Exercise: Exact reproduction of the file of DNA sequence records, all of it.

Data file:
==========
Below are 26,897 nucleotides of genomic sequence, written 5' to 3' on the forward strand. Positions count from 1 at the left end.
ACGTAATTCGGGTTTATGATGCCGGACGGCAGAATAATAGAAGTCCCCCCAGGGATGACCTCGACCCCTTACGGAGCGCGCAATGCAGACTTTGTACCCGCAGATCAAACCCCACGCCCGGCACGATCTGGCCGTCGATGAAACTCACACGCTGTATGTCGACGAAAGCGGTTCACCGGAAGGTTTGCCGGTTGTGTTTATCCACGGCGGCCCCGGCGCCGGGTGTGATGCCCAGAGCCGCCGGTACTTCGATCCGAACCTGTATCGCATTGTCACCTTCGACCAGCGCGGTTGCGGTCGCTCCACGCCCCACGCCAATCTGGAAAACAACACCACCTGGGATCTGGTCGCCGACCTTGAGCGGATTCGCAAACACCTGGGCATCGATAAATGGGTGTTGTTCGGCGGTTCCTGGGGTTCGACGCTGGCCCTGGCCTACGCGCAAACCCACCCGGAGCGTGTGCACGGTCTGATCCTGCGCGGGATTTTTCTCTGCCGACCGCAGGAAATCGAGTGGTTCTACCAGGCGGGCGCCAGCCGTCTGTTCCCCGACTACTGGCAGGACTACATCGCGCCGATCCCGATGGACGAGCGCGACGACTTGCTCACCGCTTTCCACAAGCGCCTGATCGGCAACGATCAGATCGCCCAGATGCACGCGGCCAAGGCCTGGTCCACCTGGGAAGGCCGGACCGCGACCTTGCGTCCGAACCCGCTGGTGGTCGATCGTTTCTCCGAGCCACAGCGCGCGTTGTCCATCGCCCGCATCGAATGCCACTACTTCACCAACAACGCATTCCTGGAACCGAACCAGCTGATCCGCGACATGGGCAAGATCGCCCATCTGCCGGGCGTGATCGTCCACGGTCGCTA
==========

Below are 26,897 nucleotides of genomic sequence, written 5' to 3' on the forward strand. Positions count from 1 at the left end.
ACGTAATTCGGGTTTATGATGCCGGACGGCAGAATAATAGAAGTCCCCCCAGGGATGACCTCGACCCCTTACGGAGCGCGCAATGCAGACTTTGTACCCGCAGATCAAACCCCACGCCCGGCACGATCTGGCCGTCGATGAAACTCACACGCTGTATGTCGACGAAAGCGGTTCACCGGAAGGTTTGCCGGTTGTGTTTATCCACGGCGGCCCCGGCGCCGGGTGTGATGCCCAGAGCCGCCGGTACTTCGATCCGAACCTGTATCGCATTGTCACCTTCGACCAGCGCGGTTGCGGTCGCTCCACGCCCCACGCCAATCTGGAAAACAACACCACCTGGGATCTGGTCGCCGACCTTGAGCGGATTCGCAAACACCTGGGCATCGATAAATGGGTGTTGTTCGGCGGTTCCTGGGGTTCGACGCTGGCCCTGGCCTACGCGCAAACCCACCCGGAGCGTGTGCACGGTCTGATCCTGCGCGGGATTTTTCTCTGCCGACCGCAGGAAATCGAGTGGTTCTACCAGGCGGGCGCCAGCCGTCTGTTCCCCGACTACTGGCAGGACTACATCGCGCCGATCCCGATGGACGAGCGCGACGACTTGCTCACCGCTTTCCACAAGCGCCTGATCGGCAACGATCAGATCGCCCAGATGCACGCGGCCAAGGCCTGGTCCACCTGGGAAGGCCGGACCGCGACCTTGCGTCCGAACCCGCTGGTGGTCGATCGTTTCTCCGAGCCACAGCGCGCGTTGTCCATCGCCCGCATCGAATGCCACTACTTCACCAACAACGCATTCCTGGAACCGAACCAGCTGATCCGCGACATGGGCAAGATCGCCCATCTGCCGGGCGTGATCGTCCACGGTCGCTA